At school there were definite social castes based on the income of our parents and the lifestyles we lead. I was lucky that in the confines of my bowling league I felt accepted.
However at other activities not connected to my school, I learned that public school kids felt that ALL private school children were stuck up, and did not readily accept me. This was interesting as my family’s income and lifestyle more closely mirrored that of other public school children. Yet, I had to prove that I was one of them. This feeling continued a bit when I transitioned from eighth grade private school into ninth grade at a public high school.
The constant feeling of being caught between worlds gave me an different perspective. It is also where I learned some of the survival skills I still use today. If you were to meet me at a party I will either seem to be very open or aloof, maybe even snobbish. When I feel very comfortable in a situation I talk about my family, my career choices and my life. In situations where I feel less comfortable, I tend to sit back and observe a lot. I let others do most of the talking and I share very little.
Sitting back and observing may be something I love doing when I am at the mall or in a crowd. When I am at a party it is most definitely a survival skill. I learned to not overshare because my life would get picked apart and the things I love would be ridiculed.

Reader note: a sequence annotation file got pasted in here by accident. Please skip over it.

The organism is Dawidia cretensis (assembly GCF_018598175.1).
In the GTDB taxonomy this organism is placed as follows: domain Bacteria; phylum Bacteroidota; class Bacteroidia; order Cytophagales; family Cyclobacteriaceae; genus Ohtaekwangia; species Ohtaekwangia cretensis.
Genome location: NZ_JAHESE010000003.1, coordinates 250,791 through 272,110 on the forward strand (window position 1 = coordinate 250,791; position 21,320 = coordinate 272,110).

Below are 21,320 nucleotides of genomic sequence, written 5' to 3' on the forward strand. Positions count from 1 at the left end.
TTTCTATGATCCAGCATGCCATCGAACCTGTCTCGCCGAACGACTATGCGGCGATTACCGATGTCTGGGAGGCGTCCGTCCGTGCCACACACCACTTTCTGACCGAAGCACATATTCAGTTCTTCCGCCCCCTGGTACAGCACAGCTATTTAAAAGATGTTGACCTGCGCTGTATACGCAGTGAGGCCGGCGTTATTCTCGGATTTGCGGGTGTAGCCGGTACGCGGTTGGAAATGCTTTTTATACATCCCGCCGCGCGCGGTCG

So I hid. The better of an actor I became, the easier it was to be the person everyone around me wanted/expected me to be. I can easily “fit in” with those who have money as I know how to dress the part and what to say, or more importantly what NOT to say. But I also know how to fit in with those of lower social standing because I lived that life too, and honestly am more comfortable at times in that social circle.
Sometimes I think that this whole experience of constantly being caught between worlds has made my life less or even lonely. The truth is that it has also placed me in the perfect position to be a foster parent.